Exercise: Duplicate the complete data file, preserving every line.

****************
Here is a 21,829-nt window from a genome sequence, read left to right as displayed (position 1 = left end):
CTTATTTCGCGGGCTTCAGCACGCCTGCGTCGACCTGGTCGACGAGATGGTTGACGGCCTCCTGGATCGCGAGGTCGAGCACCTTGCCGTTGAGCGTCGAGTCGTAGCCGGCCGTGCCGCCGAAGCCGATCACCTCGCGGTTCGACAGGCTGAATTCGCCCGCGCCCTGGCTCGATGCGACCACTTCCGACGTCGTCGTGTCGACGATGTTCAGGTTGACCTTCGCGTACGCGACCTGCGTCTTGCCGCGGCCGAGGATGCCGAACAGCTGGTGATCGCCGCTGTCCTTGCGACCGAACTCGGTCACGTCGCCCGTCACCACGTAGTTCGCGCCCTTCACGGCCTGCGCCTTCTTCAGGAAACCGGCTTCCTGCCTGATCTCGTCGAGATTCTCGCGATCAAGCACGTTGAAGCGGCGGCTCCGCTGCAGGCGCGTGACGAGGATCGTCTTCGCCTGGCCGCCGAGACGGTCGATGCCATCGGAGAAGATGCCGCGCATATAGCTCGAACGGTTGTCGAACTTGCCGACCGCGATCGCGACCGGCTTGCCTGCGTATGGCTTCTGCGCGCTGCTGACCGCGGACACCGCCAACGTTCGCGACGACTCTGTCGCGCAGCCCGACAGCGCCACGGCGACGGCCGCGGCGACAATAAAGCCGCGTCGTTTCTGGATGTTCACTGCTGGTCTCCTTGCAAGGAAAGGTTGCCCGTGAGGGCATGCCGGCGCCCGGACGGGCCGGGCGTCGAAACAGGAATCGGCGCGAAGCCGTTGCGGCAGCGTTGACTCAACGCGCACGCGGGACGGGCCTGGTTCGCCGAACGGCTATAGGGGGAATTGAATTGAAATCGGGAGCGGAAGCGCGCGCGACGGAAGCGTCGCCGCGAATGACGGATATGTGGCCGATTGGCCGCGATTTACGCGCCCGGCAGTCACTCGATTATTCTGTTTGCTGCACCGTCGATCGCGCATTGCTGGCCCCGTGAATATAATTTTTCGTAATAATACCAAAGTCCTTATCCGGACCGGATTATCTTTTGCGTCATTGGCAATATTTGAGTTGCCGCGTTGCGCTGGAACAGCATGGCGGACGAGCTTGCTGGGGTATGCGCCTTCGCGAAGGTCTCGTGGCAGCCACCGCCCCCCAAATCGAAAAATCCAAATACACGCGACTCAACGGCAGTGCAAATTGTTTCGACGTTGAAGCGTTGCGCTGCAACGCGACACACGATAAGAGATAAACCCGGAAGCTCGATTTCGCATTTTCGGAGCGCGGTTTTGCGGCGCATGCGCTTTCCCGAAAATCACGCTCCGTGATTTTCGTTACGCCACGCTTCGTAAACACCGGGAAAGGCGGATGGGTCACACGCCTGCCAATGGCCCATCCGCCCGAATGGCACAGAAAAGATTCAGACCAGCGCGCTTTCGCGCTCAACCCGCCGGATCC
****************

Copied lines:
Here is a 21,829-nt window from a genome sequence, read left to right as displayed (position 1 = left end):
CTTATTTCGCGGGCTTCAGCACGCCTGCGTCGACCTGGTCGACGAGATGGTTGACGGCCTCCTGGATCGCGAGGTCGAGCACCTTGCCGTTGAGCGTCGAGTCGTAGCCGGCCGTGCCGCCGAAGCCGATCACCTCGCGGTTCGACAGGCTGAATTCGCCCGCGCCCTGGCTCGATGCGACCACTTCCGACGTCGTCGTGTCGACGATGTTCAGGTTGACCTTCGCGTACGCGACCTGCGTCTTGCCGCGGCCGAGGATGCCGAACAGCTGGTGATCGCCGCTGTCCTTGCGACCGAACTCGGTCACGTCGCCCGTCACCACGTAGTTCGCGCCCTTCACGGCCTGCGCCTTCTTCAGGAAACCGGCTTCCTGCCTGATCTCGTCGAGATTCTCGCGATCAAGCACGTTGAAGCGGCGGCTCCGCTGCAGGCGCGTGACGAGGATCGTCTTCGCCTGGCCGCCGAGACGGTCGATGCCATCGGAGAAGATGCCGCGCATATAGCTCGAACGGTTGTCGAACTTGCCGACCGCGATCGCGACCGGCTTGCCTGCGTATGGCTTCTGCGCGCTGCTGACCGCGGACACCGCCAACGTTCGCGACGACTCTGTCGCGCAGCCCGACAGCGCCACGGCGACGGCCGCGGCGACAATAAAGCCGCGTCGTTTCTGGATGTTCACTGCTGGTCTCCTTGCAAGGAAAGGTTGCCCGTGAGGGCATGCCGGCGCCCGGACGGGCCGGGCGTCGAAACAGGAATCGGCGCGAAGCCGTTGCGGCAGCGTTGACTCAACGCGCACGCGGGACGGGCCTGGTTCGCCGAACGGCTATAGGGGGAATTGAATTGAAATCGGGAGCGGAAGCGCGCGCGACGGAAGCGTCGCCGCGAATGACGGATATGTGGCCGATTGGCCGCGATTTACGCGCCCGGCAGTCACTCGATTATTCTGTTTGCTGCACCGTCGATCGCGCATTGCTGGCCCCGTGAATATAATTTTTCGTAATAATACCAAAGTCCTTATCCGGACCGGATTATCTTTTGCGTCATTGGCAATATTTGAGTTGCCGCGTTGCGCTGGAACAGCATGGCGGACGAGCTTGCTGGGGTATGCGCCTTCGCGAAGGTCTCGTGGCAGCCACCGCCCCCCAAATCGAAAAATCCAAATACACGCGACTCAACGGCAGTGCAAATTGTTTCGACGTTGAAGCGTTGCGCTGCAACGCGACACACGATAAGAGATAAACCCGGAAGCTCGATTTCGCATTTTCGGAGCGCGGTTTTGCGGCGCATGCGCTTTCCCGAAAATCACGCTCCGTGATTTTCGTTACGCCACGCTTCGTAAACACCGGGAAAGGCGGATGGGTCACACGCCTGCCAATGGCCCATCCGCCCGAATGGCACAGAAAAGATTCAGACCAGCGCGCTTTCGCGCTCAACCCGCCGGATCC